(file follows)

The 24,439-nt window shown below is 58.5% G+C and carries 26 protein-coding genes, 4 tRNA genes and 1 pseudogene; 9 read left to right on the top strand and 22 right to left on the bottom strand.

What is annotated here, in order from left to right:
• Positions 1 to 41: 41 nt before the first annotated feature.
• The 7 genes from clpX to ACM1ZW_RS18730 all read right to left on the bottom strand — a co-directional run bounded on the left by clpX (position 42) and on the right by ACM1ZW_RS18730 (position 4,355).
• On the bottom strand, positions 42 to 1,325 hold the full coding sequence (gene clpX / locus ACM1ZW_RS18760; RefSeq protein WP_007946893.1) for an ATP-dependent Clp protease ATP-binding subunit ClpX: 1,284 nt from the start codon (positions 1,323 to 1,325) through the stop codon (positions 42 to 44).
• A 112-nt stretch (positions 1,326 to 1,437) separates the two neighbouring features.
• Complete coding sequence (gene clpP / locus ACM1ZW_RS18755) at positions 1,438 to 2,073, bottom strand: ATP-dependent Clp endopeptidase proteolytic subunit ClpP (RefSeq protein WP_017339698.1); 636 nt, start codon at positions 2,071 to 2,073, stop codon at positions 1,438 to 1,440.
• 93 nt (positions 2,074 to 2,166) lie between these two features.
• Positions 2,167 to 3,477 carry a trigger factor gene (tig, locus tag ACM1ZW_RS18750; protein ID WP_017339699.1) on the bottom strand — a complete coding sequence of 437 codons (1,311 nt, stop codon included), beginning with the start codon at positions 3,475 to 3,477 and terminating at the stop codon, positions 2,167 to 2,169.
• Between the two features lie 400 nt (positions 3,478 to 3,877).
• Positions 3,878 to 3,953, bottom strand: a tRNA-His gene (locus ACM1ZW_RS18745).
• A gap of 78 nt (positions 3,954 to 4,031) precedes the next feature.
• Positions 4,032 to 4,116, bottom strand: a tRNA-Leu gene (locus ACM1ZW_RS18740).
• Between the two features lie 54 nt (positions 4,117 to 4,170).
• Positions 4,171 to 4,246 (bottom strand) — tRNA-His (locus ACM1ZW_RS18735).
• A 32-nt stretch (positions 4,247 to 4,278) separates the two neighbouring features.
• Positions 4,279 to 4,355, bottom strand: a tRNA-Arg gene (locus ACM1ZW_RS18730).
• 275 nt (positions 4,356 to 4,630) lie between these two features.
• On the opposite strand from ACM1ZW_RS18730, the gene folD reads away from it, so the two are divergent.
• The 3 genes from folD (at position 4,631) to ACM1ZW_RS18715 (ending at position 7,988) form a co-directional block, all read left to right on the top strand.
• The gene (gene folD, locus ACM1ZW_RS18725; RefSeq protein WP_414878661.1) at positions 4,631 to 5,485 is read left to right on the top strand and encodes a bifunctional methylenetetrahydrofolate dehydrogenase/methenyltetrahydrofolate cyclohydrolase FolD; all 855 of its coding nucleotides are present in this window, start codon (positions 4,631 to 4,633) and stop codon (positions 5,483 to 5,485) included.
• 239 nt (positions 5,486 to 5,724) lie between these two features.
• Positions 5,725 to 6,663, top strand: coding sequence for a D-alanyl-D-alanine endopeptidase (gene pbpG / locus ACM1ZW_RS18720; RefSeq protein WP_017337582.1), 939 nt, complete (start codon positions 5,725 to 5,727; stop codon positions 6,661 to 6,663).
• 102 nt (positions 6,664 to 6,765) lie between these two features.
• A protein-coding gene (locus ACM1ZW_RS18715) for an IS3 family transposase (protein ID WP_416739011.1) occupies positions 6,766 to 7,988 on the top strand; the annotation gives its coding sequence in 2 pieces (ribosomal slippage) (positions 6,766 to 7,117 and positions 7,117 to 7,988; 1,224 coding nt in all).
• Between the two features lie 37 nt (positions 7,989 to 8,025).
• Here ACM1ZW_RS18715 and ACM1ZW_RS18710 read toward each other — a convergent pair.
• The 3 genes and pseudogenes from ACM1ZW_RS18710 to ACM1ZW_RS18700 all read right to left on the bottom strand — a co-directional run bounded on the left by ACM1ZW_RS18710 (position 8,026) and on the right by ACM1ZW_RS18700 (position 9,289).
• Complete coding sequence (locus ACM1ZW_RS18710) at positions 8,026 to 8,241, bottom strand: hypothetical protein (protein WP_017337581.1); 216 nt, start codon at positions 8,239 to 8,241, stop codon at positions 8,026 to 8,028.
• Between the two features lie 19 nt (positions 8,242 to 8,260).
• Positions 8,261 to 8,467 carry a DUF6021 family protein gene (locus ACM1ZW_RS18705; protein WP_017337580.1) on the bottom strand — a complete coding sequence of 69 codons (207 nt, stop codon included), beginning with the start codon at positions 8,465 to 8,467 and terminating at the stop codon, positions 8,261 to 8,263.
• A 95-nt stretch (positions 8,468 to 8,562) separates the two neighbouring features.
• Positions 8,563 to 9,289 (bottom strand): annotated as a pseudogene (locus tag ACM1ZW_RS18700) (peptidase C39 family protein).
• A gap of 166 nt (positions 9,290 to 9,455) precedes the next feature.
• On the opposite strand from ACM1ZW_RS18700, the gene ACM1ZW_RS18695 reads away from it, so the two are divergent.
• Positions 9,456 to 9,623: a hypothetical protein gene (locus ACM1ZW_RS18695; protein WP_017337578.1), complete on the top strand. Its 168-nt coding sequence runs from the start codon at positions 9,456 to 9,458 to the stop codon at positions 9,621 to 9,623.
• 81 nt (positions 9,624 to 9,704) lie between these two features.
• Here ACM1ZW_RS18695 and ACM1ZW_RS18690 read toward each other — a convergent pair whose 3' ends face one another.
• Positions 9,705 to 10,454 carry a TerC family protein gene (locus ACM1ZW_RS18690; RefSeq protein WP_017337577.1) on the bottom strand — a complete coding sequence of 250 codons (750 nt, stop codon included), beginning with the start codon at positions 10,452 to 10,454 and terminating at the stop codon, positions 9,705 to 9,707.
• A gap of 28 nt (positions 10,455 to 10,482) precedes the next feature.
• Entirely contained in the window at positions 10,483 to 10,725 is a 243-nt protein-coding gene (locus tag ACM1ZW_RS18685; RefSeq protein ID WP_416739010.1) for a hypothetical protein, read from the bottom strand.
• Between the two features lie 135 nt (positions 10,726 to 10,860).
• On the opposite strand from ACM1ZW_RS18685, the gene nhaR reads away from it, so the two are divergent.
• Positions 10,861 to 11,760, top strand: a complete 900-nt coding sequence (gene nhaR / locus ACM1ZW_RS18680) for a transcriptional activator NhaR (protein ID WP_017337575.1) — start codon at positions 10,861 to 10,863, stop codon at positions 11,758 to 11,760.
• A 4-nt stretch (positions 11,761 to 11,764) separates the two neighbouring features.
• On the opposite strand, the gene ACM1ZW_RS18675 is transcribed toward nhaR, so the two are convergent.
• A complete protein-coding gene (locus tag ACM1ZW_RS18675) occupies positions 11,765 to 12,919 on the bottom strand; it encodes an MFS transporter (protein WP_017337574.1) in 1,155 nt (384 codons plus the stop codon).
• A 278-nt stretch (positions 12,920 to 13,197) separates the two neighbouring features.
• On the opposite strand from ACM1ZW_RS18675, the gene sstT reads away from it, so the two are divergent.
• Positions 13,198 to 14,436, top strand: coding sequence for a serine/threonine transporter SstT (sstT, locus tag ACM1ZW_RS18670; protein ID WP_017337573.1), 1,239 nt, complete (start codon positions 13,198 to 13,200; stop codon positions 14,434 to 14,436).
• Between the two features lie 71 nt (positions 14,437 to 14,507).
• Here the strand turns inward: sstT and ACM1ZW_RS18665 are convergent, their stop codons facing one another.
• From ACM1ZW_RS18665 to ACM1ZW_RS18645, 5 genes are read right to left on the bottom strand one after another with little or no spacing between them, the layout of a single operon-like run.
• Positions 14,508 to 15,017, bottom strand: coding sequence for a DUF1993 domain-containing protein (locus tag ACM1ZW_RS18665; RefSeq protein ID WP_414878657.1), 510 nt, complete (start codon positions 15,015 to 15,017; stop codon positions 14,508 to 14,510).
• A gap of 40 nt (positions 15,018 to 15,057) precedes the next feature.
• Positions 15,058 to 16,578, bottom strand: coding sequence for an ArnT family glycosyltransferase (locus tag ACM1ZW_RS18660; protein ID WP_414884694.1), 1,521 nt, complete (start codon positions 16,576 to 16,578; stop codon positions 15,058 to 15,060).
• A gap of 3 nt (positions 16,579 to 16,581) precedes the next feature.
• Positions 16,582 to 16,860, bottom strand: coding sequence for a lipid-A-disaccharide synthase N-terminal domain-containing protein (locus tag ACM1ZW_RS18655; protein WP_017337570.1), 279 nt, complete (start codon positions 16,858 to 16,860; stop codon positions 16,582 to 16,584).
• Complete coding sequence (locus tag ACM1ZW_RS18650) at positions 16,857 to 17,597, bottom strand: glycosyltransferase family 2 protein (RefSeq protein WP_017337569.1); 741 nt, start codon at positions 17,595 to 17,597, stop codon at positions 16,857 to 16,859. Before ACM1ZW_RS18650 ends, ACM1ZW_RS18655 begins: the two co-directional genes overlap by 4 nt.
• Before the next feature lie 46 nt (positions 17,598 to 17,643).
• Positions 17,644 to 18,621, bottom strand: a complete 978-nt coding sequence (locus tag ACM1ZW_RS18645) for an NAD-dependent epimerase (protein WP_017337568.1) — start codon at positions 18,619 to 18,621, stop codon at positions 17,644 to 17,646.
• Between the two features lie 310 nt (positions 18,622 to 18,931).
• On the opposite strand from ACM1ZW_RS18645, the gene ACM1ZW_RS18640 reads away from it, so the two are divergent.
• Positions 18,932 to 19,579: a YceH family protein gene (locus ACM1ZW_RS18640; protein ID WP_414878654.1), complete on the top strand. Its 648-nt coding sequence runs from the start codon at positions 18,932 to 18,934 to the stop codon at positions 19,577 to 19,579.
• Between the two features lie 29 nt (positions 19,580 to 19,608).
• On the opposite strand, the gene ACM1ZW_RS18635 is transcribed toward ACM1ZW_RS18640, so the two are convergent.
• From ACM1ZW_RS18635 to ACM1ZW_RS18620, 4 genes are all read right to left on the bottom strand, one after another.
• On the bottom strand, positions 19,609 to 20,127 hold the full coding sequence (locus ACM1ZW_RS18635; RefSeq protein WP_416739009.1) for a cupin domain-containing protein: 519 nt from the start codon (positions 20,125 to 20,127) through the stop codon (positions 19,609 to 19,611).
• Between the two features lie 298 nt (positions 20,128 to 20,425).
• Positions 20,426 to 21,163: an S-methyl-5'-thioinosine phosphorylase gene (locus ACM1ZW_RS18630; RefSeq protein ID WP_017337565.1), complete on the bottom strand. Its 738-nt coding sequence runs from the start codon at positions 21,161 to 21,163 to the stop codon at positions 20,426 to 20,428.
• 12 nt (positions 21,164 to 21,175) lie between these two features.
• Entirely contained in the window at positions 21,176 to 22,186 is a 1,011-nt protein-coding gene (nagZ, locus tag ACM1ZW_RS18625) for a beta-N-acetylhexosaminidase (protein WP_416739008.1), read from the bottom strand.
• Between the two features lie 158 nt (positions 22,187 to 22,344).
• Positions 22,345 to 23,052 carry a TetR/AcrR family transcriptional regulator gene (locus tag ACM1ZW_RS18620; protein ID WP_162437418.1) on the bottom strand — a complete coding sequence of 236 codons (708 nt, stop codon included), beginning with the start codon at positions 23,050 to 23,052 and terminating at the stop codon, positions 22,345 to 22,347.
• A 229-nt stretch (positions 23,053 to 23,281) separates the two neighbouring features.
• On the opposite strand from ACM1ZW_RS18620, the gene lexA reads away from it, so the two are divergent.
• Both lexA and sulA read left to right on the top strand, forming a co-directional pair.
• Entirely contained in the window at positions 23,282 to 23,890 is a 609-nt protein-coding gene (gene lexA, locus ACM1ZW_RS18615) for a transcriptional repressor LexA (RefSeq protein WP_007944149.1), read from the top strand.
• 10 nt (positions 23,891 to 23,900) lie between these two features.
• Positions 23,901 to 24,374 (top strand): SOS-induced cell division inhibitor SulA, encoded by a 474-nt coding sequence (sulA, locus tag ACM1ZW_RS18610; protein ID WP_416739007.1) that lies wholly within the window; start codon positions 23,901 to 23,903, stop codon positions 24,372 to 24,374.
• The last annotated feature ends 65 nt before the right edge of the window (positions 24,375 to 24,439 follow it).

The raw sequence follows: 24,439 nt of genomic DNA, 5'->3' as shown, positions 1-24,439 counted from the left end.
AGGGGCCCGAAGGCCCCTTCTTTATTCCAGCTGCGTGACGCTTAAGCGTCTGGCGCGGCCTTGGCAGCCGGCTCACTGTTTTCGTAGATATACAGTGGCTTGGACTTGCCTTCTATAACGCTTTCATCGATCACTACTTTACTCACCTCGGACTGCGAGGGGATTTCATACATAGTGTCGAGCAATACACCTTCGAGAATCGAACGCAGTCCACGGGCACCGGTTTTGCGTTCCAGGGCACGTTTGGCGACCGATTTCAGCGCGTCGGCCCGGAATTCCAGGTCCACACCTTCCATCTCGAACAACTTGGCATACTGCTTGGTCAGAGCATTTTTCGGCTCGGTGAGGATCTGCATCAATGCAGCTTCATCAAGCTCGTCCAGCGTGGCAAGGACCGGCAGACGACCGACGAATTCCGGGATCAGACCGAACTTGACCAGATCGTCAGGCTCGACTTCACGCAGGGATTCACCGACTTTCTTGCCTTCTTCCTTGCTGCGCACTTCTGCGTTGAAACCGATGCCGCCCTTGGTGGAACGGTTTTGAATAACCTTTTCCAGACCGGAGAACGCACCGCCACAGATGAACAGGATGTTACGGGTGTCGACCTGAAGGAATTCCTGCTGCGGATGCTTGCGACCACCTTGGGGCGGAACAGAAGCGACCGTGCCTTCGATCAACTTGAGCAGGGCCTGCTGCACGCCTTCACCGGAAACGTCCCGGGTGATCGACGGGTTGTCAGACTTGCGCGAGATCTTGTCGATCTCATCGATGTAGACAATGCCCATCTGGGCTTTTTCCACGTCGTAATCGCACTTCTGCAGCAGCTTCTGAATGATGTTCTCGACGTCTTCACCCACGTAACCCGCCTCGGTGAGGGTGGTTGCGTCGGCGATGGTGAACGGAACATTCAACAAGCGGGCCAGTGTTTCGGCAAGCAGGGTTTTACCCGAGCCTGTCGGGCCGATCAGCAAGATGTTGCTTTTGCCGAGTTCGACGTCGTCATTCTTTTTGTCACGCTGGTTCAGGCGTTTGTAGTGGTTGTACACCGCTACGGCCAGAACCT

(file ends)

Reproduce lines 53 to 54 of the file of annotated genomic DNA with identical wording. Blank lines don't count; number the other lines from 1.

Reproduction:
• From ACM1ZW_RS18665 to ACM1ZW_RS18645, 5 genes are read right to left on the bottom strand one after another with little or no spacing between them, the layout of a single operon-like run.
• Positions 14,508 to 15,017, bottom strand: coding sequence for a DUF1993 domain-containing protein (locus tag ACM1ZW_RS18665; RefSeq protein ID WP_414878657.1), 510 nt, complete (start codon positions 15,015 to 15,017; stop codon positions 14,508 to 14,510).